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Flowers of the Forest

Jerry R. Burnett

Lieutenant Colonel Robert Strachan

Major General Charles Ramsay 1936 – 2017



We were very sorry to hear of the death of Jerry Burnett at the end of November.  Jerry came to the 2013 Gathering with Brenda to whom, with all family and friends we send out sincere condolences. Below is an obituary to Jerry and which demonstrates the close Burnett ties.


Jerry R. Burnett, 76, of Hoover, Alabama, passed away on Wednesday, November 29, 2017. He retired from State Farm Insurance in 2013 after owning a successful State Farm Agency in Birmingham, Alabama area for 49 years. Jerry was a long-time member of the Shades Mountain Church of Christ, where he served as treasurer for 32 years. He and his wife, Brenda loved to travel and visited over 20 countries, but Jerry’s favorite place was always at home.

Jerry was a kind and gentle man who loved his family. He enjoyed serving his community and helping others. He will be greatly missed by those who knew and loved him.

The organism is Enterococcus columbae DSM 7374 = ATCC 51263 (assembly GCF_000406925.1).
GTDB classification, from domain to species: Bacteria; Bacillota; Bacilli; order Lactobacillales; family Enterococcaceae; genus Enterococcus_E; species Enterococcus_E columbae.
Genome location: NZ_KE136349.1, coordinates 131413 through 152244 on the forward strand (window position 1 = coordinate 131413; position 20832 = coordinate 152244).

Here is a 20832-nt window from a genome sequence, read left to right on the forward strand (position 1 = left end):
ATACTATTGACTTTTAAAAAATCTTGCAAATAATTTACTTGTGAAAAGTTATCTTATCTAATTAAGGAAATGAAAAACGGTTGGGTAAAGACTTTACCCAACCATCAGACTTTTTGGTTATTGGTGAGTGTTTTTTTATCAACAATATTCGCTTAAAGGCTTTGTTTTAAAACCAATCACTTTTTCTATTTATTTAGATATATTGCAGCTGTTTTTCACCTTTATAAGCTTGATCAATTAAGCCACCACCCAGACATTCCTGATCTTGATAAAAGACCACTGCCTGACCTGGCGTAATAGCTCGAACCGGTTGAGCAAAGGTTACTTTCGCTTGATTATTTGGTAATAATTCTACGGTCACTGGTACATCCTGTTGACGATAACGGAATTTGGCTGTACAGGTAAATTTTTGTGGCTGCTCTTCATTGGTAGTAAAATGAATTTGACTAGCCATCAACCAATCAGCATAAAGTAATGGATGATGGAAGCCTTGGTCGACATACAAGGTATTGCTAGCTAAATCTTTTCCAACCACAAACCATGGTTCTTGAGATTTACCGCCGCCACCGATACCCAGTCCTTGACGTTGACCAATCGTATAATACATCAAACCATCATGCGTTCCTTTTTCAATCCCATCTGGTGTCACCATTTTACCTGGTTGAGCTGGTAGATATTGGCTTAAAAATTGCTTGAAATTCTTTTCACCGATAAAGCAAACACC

Jerry is survived by his wife Brenda, two daughters, Jerri Burnett and Trina Geram.

Jerry, Brenda and Jerri joined the House of Burnett at the Las Vegas Reunion. Jerry carried the House of Burnett Banner during the Clan Parade.


Jerry is on the far left, (black t-shirt) behind the House of Burnett Banner. Also pictured is Jacky Daugherty, behind her, the late John A Burnett, Mike Burnett, our Treasurer, Leland Burnett in the green Tam, and Carey Burnett in the black t-shirt. Also visible are Joan Rogerson in the navy striped shirt and George Mead in the tan hat.

Jerry with his wife, Brenda and daughter, Jerri at the Reunion Dinner, held at the Golden Nugget Hotel Casino, Las Vegas, April 2015.